Speaking of the Writer-Agent War, did you know that David A. Goodman, President of the Writers Guild of America West is also David A. Goodman Executive Producer of The Orville? And that’s a subject on which he also has a lot to say?
by Anthony Pascale
The second season of The Orville concluded last week with the time-bending episode “The Road Not Taken.” TrekMovie had a chance to talk to executive producer David A. Goodman who wrote the episode and we walked about the finale, the second season in general, and what’s next for the show. We also talked a bit about Star Trek as Goodman is a former writer/producer on Star Trek: Enterprise and he has also written a number of Star Trek books.
What goals did you have going into the season that you feel the second season of The Orvilleachieved?
We had a couple of goals at the beginning of the year. Seth [MacFarlane] really felt strongly – and we all agreed – that even though Seth’s brand is comedy, people who tuned in to this show were okay with this show being serious. There were obviously light character moments throughout, but we definitely went away from the harder-edged humor. There are always comedic elements of humor in our show. There is always strong character comedy in the show and how people relate. But now, we really felt that this show lives in the space of doing serious drama and serious issues with this light touch in it, but that we don’t need to lean into the comedy as heavily as we might have earlier in the first season.
The other big takeaway after the first season was that we set up this universe, it is our own universe, and people like to play in that universe. People like to have continuity from one episode to the next and build out our alien species. So, for instance, we went back to the Moclans a couple of times this season and really explored stuff that we started early in season one. And we got to see our Union Council chamber and our Union president and built out the admirals. We had these great guest star admirals: Ted Danson, Ron Canada, Kelly Hu, and of course Victor Garber, who has been our central admiral. This season really filled in the details of our universe.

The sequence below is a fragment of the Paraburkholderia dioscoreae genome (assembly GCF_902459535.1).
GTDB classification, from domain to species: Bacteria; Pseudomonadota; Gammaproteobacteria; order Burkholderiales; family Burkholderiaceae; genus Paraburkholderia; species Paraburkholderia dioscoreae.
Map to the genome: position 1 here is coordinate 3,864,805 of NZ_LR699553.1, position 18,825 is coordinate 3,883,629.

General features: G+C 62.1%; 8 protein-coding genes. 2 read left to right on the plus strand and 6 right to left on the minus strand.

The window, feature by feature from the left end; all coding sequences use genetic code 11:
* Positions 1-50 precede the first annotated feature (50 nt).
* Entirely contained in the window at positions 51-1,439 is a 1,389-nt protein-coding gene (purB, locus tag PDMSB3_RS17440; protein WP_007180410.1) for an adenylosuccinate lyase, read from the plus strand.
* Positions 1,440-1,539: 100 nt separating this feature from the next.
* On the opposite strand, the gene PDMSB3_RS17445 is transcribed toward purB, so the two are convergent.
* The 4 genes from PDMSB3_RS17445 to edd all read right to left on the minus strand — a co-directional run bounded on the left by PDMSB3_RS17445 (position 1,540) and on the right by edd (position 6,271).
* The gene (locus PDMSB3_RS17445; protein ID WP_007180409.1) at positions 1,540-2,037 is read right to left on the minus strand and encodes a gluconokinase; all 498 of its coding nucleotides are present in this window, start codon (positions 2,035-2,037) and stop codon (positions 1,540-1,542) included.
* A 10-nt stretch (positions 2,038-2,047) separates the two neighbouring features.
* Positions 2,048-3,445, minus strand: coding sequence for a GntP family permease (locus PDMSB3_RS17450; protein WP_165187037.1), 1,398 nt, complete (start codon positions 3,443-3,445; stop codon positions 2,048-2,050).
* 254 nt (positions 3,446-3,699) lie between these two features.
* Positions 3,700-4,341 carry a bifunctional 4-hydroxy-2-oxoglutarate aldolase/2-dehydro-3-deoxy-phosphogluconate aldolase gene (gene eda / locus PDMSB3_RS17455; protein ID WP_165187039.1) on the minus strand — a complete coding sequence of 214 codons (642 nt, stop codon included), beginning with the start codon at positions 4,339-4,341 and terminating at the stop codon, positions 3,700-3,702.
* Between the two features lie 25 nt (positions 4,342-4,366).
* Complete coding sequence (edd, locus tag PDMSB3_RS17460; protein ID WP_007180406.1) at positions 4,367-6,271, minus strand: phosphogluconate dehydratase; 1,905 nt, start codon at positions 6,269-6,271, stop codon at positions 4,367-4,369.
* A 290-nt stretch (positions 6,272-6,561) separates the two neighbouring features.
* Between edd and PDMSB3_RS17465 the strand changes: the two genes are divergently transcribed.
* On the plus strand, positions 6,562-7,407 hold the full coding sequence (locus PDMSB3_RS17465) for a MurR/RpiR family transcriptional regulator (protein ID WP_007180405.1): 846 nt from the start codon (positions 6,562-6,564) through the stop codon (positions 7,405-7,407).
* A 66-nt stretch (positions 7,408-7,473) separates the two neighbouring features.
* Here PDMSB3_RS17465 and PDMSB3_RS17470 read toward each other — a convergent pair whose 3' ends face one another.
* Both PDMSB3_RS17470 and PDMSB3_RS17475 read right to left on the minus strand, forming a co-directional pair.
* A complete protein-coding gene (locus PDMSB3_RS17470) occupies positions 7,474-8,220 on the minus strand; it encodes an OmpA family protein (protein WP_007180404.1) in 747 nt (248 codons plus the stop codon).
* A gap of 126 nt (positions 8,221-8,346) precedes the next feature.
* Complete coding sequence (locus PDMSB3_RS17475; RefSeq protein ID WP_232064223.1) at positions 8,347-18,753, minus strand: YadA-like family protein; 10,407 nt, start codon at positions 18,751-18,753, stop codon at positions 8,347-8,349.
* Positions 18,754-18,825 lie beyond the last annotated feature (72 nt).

And then it was really getting into nuts and bolts of where our characters really lived. So, Ed and Kelly and making sure we kept that central dynamic fresh and alive and fun and interesting. So, we have Kelly with a boyfriend and Ed dating younger Kelly. That was what I think fans and what we as writers really enjoy about these characters. We also felt like Gordon needed more screen time this year. We really didn’t give him his own episode last year, so Scott [Grimes] got two really big episodes and he is a terrific actor and that character is so much fun. And I think the Claire/Isaac relationship was something we started talking about at the beginning of the season and we wanted it to play out the way it did and we were so happy getting to watch Mark Jackson and Penny [Johnson] act with each other, and her boys, who are both such terrific child-actors. In all of that way, we are filling in the details of our universe both in a broad sense and in a small sense.